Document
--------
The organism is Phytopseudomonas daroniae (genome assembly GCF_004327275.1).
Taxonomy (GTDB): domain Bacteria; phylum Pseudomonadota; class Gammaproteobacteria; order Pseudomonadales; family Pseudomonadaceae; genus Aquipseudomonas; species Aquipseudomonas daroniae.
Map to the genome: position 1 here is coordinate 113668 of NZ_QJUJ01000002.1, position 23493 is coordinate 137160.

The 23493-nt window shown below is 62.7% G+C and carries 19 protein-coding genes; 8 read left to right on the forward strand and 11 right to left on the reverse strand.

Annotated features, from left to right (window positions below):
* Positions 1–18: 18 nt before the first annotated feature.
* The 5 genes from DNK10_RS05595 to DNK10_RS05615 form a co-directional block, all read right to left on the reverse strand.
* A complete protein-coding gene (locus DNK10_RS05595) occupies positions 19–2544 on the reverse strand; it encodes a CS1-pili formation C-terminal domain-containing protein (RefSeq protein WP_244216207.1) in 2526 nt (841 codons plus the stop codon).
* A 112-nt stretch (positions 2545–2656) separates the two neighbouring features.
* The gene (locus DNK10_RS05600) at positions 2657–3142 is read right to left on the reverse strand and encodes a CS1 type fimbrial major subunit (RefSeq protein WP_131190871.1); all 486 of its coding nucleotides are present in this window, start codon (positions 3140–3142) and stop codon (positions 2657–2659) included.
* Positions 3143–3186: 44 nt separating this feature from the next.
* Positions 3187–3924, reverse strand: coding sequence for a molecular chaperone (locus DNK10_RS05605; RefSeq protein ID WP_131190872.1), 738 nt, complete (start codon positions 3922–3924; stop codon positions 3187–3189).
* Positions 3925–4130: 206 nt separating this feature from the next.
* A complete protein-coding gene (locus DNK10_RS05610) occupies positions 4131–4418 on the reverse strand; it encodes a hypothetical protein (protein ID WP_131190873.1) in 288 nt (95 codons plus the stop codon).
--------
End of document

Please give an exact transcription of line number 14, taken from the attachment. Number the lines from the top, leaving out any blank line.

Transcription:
* A complete protein-coding gene (locus DNK10_RS05610) occupies positions 4131–4418 on the reverse strand; it encodes a hypothetical protein (protein ID WP_131190873.1) in 288 nt (95 codons plus the stop codon).